Need to Know: Before You Invest in High Yield Bonds

High yield bonds continue to fall in and out of favour - sentiment fuelled by the underlying activity; lending money to companies which have a significant possibility of defaulting

Dan Kemp 12 April, 2016 | 2:17PM
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In the short time since high yield bonds have been recognised as a mainstream asset class, they have undergone several cycles of popularity from loved to loathed and back. High yield bonds can therefore be likened to a badly-behaved celebrity. Initially loved and then pilloried for some moral failure, they tend to spend a period in the wilderness before eventually undergoing redemption and lionisation in advance the next fall.

High yield borrows tend to be dependent upon favourable financial conditions

Yet through these cycles, high yield bonds, like the badly behaved celeb, become increasingly familiar and accepted as part of the fabric of investment life. The source of this continual gyration stems from the nature of the underlying activity that lies behind these assets, i.e. lending money to companies which have a significant possibility of defaulting.

What Causes Volatility in the High Yield Bond Market?

The ability of these borrowers to repay their lenders typically relies on a positive tailwind from economic or business conditions. In addition, high yield borrows tend to be dependent upon favourable financial conditions as many high yield bonds are re-financed rather than repaid. This requirement for a positive tailwind to deliver the return of the capital invested, let alone an attractive rate of return on the capital, would appear to fix these assets as a natural home for the capital of optimists rather than pessimists.

However, some of the most successful high yield investors are also among the most pessimistic. These pessimists tend to be the type of investors that put long term capital to work when short-term, momentum-driven investors are abandoning such assets.

At the far end of the spectrum are distressed debt investors who typically buy bonds issued by companies already in default and seek to extract as much value as possible through restructuring. While distressed debt strategies are not normally suitable or available for retail investors, distressed-debt investors are simply an extreme example of valuation-driven investors who are prepared to adopt an independently-minded approach. These investors are becoming increasingly interested in high yield bonds as prices fall, credit spreads, the additional interest received over that paid to holders of government debt of a similar maturity, widen and fears of default increase.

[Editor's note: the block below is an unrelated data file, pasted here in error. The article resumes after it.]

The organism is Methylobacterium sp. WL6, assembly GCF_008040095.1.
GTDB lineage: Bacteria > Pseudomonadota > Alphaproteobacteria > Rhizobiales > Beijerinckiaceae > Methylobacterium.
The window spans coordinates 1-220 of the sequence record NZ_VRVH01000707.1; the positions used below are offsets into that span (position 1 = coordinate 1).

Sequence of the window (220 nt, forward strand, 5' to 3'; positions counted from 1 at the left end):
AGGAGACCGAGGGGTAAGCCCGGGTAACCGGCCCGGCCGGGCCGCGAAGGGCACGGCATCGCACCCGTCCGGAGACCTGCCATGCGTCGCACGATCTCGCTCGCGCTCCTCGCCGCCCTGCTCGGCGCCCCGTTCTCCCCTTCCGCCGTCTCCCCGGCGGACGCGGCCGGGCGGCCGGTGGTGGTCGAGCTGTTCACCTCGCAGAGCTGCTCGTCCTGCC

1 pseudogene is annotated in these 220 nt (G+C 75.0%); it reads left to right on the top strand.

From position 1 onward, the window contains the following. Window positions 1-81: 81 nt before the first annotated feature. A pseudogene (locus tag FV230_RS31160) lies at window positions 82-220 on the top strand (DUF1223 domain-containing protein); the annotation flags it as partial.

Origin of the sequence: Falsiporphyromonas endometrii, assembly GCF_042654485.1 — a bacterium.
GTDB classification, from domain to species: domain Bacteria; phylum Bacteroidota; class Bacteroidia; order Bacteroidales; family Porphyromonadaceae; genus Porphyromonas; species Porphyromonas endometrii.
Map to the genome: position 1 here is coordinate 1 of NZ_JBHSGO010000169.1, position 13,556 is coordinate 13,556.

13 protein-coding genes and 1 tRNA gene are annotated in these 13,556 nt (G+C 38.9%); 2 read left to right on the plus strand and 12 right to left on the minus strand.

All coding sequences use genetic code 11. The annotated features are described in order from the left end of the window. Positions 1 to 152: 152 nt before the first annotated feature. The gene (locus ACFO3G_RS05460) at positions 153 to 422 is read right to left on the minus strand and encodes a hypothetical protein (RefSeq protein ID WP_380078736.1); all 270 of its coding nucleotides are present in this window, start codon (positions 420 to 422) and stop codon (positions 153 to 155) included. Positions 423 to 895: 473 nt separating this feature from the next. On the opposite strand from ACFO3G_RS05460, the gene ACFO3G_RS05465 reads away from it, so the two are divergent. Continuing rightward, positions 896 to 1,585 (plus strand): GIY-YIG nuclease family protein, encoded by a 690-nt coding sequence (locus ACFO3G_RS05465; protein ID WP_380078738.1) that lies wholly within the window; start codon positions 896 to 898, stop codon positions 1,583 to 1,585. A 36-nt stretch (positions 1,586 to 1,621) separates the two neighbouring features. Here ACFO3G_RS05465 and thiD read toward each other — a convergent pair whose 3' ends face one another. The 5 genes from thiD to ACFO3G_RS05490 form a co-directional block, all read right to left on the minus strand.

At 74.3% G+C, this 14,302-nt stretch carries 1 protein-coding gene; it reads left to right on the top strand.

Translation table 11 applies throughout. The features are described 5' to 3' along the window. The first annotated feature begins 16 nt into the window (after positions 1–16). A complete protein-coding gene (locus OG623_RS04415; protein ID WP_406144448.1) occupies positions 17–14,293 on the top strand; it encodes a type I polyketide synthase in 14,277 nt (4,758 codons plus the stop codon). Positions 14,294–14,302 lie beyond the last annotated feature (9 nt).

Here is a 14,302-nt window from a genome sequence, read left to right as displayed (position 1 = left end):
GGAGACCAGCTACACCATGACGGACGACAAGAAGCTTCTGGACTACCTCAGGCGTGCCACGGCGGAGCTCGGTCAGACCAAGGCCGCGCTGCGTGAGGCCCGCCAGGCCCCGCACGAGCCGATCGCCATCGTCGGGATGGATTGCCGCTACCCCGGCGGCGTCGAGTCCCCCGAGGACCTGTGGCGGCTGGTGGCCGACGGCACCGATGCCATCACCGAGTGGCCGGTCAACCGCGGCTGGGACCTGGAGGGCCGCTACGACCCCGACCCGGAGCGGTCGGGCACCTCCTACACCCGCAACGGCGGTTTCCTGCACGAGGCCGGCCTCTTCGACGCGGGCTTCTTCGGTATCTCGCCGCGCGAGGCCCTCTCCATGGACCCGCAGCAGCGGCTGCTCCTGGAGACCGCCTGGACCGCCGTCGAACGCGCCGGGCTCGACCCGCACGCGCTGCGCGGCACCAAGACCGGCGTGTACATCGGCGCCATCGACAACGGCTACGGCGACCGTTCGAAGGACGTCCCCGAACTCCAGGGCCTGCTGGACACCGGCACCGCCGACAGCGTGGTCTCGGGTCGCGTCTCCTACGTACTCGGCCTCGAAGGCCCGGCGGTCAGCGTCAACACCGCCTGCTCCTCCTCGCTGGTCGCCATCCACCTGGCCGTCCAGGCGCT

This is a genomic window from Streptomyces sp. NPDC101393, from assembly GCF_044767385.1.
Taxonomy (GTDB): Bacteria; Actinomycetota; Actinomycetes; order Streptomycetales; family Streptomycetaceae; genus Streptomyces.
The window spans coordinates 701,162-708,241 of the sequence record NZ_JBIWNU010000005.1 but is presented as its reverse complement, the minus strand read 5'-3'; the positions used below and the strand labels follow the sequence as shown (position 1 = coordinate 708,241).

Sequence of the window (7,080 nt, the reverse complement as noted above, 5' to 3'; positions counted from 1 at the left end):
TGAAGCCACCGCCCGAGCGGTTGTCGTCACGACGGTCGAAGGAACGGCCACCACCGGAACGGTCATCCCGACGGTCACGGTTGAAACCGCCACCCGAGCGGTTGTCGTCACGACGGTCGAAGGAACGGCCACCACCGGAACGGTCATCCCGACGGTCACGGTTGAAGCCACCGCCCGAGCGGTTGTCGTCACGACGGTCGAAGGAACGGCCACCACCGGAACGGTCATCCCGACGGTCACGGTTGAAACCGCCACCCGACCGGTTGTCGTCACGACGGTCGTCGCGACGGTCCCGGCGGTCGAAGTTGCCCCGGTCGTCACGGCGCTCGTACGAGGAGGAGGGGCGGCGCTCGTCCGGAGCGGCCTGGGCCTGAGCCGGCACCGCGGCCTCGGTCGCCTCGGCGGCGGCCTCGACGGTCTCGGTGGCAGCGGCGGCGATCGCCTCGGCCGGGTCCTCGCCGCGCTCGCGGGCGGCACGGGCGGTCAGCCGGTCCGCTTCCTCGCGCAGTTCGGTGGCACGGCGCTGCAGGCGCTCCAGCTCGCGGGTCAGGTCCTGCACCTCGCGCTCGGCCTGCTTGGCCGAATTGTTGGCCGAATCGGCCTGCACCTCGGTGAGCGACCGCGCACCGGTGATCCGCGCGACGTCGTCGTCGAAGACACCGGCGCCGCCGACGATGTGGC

How Energy Price Falls are Impacting High Yield Bonds

The current conniptions affecting the high yield market are being driven primarily by the exposure of the asset class to US energy companies and, in particular, those involved in the production of shale products. The dramatic fall in energy prices over the last year has significantly reduced the revenue of these businesses, leading to a 35% year on year fall in revenue for Q4 2015 for energy companies in the S&P 500. This has resulted in a corresponding decrease in the ability of high yield shale companies to pay their debts.

While the price falls affecting the energy company bonds may be fully justified, given the dramatic change in market conditions, the negative sentiment created by these price falls has swiftly extended to other parts of the market with the result that even companies which benefit from the decline in energy prices, via input costs or increased consumer disposable income, have also suffered.

Evidence for this is provided by the average credit spread for US auto manufacturers, which has risen more than 300 basis points since the beginning of 2015 and currently stands at 738 bps. The transmission mechanism that has led to these broader prices falls can be traced to several factors.

What Else is Causing Price Falls?

The first of these is a structural change in the liquidity provision of investment banks. As capital rules have tightened, investment banks hold less inventory and therefore are unable to buy and hold bonds when prices are attractive. The second is forced selling by fund managers as capital has left the sector. Over the last six months the Morningstar High Yield Bond category has witnessed outflows of nearly $24 billion.